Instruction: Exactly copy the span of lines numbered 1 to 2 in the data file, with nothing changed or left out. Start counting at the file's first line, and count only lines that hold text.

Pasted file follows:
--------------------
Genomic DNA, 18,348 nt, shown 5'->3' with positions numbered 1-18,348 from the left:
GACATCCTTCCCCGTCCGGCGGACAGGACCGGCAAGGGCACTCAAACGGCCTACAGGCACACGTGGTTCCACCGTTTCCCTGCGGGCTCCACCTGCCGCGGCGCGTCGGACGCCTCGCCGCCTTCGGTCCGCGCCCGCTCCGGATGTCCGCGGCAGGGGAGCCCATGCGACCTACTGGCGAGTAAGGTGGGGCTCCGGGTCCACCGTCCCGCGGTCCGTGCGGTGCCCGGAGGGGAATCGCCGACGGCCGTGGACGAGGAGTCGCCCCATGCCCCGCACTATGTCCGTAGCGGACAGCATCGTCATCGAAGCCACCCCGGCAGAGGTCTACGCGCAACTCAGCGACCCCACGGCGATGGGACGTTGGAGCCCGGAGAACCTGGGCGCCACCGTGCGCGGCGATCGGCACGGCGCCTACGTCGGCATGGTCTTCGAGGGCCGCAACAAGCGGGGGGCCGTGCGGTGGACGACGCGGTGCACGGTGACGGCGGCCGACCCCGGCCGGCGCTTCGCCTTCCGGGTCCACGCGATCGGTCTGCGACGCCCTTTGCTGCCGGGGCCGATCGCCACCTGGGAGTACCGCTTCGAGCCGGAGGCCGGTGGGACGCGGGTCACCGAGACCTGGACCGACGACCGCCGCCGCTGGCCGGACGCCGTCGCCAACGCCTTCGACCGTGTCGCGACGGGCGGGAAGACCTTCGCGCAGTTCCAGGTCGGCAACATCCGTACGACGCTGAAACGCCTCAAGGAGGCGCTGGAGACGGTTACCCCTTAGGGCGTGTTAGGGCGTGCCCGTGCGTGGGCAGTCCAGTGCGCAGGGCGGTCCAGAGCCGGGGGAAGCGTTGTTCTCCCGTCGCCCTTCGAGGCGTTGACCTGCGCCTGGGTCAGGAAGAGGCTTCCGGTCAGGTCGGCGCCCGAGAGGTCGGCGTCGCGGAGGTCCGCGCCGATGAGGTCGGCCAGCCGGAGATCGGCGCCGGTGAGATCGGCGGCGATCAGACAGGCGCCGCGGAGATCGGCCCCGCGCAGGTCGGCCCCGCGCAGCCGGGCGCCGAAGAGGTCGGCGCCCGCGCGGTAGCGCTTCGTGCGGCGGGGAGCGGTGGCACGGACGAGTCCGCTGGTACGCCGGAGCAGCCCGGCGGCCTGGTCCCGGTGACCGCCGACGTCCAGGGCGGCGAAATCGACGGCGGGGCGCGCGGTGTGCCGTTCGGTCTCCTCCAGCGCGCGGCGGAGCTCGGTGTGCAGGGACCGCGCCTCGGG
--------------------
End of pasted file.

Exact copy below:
Genomic DNA, 18,348 nt, shown 5'->3' with positions numbered 1-18,348 from the left:
GACATCCTTCCCCGTCCGGCGGACAGGACCGGCAAGGGCACTCAAACGGCCTACAGGCACACGTGGTTCCACCGTTTCCCTGCGGGCTCCACCTGCCGCGGCGCGTCGGACGCCTCGCCGCCTTCGGTCCGCGCCCGCTCCGGATGTCCGCGGCAGGGGAGCCCATGCGACCTACTGGCGAGTAAGGTGGGGCTCCGGGTCCACCGTCCCGCGGTCCGTGCGGTGCCCGGAGGGGAATCGCCGACGGCCGTGGACGAGGAGTCGCCCCATGCCCCGCACTATGTCCGTAGCGGACAGCATCGTCATCGAAGCCACCCCGGCAGAGGTCTACGCGCAACTCAGCGACCCCACGGCGATGGGACGTTGGAGCCCGGAGAACCTGGGCGCCACCGTGCGCGGCGATCGGCACGGCGCCTACGTCGGCATGGTCTTCGAGGGCCGCAACAAGCGGGGGGCCGTGCGGTGGACGACGCGGTGCACGGTGACGGCGGCCGACCCCGGCCGGCGCTTCGCCTTCCGGGTCCACGCGATCGGTCTGCGACGCCCTTTGCTGCCGGGGCCGATCGCCACCTGGGAGTACCGCTTCGAGCCGGAGGCCGGTGGGACGCGGGTCACCGAGACCTGGACCGACGACCGCCGCCGCTGGCCGGACGCCGTCGCCAACGCCTTCGACCGTGTCGCGACGGGCGGGAAGACCTTCGCGCAGTTCCAGGTCGGCAACATCCGTACGACGCTGAAACGCCTCAAGGAGGCGCTGGAGACGGTTACCCCTTAGGGCGTGTTAGGGCGTGCCCGTGCGTGGGCAGTCCAGTGCGCAGGGCGGTCCAGAGCCGGGGGAAGCGTTGTTCTCCCGTCGCCCTTCGAGGCGTTGACCTGCGCCTGGGTCAGGAAGAGGCTTCCGGTCAGGTCGGCGCCCGAGAGGTCGGCGTCGCGGAGGTCCGCGCCGATGAGGTCGGCCAGCCGGAGATCGGCGCCGGTGAGATCGGCGGCGATCAGACAGGCGCCGCGGAGATCGGCCCCGCGCAGGTCGGCCCCGCGCAGCCGGGCGCCGAAGAGGTCGGCGCCCGCGCGGTAGCGCTTCGTGCGGCGGGGAGCGGTGGCACGGACGAGTCCGCTGGTACGCCGGAGCAGCCCGGCGGCCTGGTCCCGGTGACCGCCGACGTCCAGGGCGGCGAAATCGACGGCGGGGCGCGCGGTGTGCCGTTCGGTCTCCTCCAGCGCGCGGCGGAGCTCGGTGTGCAGGGACCGCGCCTCGGG